ETFs, Mutual Funds See Sudden And Dramatic Drop In Money Flowing In (#GotBitcoin?)
Decline signals that doubts about the direction of global markets are intensifying. ETFs, Mutual Funds See Sudden And Dramatic Drop In Money Flowing In
The investor pullback from the asset-management industry in 2018 is the most severe since the last financial crisis, a sign that doubts about the direction of global markets are intensifying.
Net inflows for U.S. mutual and exchange-traded funds in the first 11 months of the year fell to $237 billion, according to new estimates compiled by research firm Morningstar. That was down 62% from the year-ago period, the steepest decline since 2008. Asset managers attracted a record $629.5 billion in net flows during the same period in 2017, a boom year for the industry.
The slowdown in demand poses new challenges to asset managers, especially the smallest who lack the heft to compete with entrenched players. Many are already wrestling with a pricing war and market swings tied to trade-policy tensions, interest-rate increases and more muted economic growth.
“This year is going to be a blow to the 10-year average without a doubt,” said Morningstar analyst Kevin McDevitt. Net flows, the difference between new investor dollars and redemptions over a period, are one measure of the asset-management industry’s health.
The biggest shift through 11 months of 2018 is the slowdown of new money into low-cost index funds. The rise of these investment products in the years after the last crisis attracted trillions in new money at the expense of old-fashioned stock and bond pickers, turning firms like Vanguard Group and BlackRock Inc. into Wall Street giants.
For six straight years, new money to funds that mimic broad markets climbed higher than the year before. That trend is reversing in 2018. Through the first 11 months net inflows to so-called passively managed funds were $393.3 billion, down 37% from the same year-ago period.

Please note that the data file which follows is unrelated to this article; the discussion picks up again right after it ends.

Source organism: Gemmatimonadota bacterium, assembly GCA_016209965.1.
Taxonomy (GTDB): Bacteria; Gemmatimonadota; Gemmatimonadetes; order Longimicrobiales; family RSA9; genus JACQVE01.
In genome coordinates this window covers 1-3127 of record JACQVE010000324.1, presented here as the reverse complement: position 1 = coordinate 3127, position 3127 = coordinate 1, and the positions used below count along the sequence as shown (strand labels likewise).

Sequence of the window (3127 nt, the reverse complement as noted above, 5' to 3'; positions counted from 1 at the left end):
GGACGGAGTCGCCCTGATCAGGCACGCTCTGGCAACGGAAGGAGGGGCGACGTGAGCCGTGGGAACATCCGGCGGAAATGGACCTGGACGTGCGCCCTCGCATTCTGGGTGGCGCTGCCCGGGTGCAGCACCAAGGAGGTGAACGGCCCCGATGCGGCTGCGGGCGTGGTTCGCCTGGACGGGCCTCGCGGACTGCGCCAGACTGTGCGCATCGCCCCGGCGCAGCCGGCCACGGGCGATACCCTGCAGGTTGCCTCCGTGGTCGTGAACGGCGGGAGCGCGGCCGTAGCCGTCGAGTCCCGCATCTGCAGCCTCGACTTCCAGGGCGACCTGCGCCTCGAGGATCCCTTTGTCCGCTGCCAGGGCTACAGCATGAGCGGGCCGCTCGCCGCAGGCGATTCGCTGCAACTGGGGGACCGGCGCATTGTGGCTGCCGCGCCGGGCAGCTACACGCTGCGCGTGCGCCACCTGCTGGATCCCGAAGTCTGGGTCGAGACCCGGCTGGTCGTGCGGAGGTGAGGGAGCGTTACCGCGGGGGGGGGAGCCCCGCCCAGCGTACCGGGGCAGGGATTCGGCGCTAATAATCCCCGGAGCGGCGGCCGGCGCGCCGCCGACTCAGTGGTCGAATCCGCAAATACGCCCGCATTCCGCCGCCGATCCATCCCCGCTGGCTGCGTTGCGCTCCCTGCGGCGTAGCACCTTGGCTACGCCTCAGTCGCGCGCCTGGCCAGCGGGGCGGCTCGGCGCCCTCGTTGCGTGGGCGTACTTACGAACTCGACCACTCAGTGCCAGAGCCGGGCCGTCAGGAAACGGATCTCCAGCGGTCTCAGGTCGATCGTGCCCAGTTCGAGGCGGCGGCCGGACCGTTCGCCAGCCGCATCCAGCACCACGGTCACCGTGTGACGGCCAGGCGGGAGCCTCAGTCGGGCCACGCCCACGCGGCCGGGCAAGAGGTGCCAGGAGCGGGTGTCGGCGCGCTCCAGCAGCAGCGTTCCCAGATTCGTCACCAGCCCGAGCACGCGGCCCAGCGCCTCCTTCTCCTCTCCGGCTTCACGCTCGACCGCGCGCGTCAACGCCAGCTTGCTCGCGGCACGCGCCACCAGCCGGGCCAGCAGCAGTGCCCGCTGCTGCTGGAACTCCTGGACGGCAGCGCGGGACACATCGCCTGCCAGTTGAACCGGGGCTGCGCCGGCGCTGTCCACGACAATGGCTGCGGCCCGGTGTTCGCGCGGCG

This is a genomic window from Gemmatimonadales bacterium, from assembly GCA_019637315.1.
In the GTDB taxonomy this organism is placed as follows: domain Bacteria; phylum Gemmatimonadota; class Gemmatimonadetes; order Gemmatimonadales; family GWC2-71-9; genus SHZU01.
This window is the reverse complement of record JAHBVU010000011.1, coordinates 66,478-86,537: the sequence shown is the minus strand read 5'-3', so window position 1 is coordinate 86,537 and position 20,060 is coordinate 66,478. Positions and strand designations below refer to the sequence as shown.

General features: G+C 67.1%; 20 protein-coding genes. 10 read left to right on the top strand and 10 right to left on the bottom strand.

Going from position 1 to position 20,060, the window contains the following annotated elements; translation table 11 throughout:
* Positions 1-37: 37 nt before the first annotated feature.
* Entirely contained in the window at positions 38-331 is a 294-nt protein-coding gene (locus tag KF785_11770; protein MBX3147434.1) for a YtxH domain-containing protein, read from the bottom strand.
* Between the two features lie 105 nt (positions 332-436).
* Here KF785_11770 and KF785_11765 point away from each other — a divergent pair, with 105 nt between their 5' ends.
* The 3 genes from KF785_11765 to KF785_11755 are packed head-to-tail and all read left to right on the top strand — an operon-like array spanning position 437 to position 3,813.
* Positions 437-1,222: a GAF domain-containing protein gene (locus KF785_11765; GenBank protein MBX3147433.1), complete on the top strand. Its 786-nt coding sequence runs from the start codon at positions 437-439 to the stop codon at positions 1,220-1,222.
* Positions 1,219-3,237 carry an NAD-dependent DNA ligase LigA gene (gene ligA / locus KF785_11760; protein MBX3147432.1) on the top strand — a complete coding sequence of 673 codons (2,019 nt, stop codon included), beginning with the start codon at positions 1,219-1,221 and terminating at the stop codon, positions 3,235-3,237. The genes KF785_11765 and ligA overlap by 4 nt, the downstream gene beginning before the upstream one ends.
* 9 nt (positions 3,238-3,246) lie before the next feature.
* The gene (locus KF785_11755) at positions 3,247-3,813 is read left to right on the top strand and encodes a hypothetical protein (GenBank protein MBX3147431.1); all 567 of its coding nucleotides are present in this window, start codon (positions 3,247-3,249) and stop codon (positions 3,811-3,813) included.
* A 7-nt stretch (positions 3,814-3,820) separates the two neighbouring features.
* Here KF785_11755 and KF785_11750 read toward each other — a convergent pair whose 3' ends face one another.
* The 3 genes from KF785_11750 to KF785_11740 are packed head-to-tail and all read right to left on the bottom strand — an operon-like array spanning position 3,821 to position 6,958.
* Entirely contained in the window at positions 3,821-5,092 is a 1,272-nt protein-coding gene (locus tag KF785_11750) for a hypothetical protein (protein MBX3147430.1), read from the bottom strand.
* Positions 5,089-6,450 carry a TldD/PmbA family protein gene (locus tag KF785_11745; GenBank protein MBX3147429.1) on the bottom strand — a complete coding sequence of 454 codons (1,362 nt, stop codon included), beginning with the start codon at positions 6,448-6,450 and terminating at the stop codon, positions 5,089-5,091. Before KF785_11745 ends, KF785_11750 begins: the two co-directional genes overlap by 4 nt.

The pullback was evident at indexing pioneer Vanguard, which started the first index mutual fund for individual investors more than four decades ago. The firm collected net inflows of $208.3 billion in the 11 months ended Nov. 30, down about 40% from the same year-ago period. It was the lowest amount of combined net inflows across index and actively managed strategies during that period for Vanguard since 2013.
“An aging bull market coupled with periods of market volatility, political uncertainty and rising interest rates has led to investors becoming more cautious,” a spokeswoman said. The $5.1 trillion firm, after reeling in more than $200 billion in annual net cash flows over the past five years, is still the world’s second-largest asset manager behind BlackRock.
Active managers have long argued that volatility would help them gain ground on their indexing rivals. But investors continue to take their money out of their funds. Net outflows were $156.2 billion through the first 11 months of 2018, the third year of withdrawals for that period out of the last four.
Many investors became more measured in 2018 as more fear gripped the stock market. Net inflows into equity funds fell by 55% in the first 11 months compared with the year-ago period. Net inflows into taxable bond funds—which include high-yield debt and bank loans—also fell roughly by the same proportion. That could be a sign of worries about corporate profits and companies unable to pay off debt.
There was also movement into safer bets. Bond funds in fixed-income instruments with very short-term maturities saw all-time record net inflows in November. Net inflows into money-market mutual funds—which typically invest in safer, liquid instruments such as Treasury bills—rose to over $100 billion in the first 11 months of 2018, up from $62 billion in the previous year.
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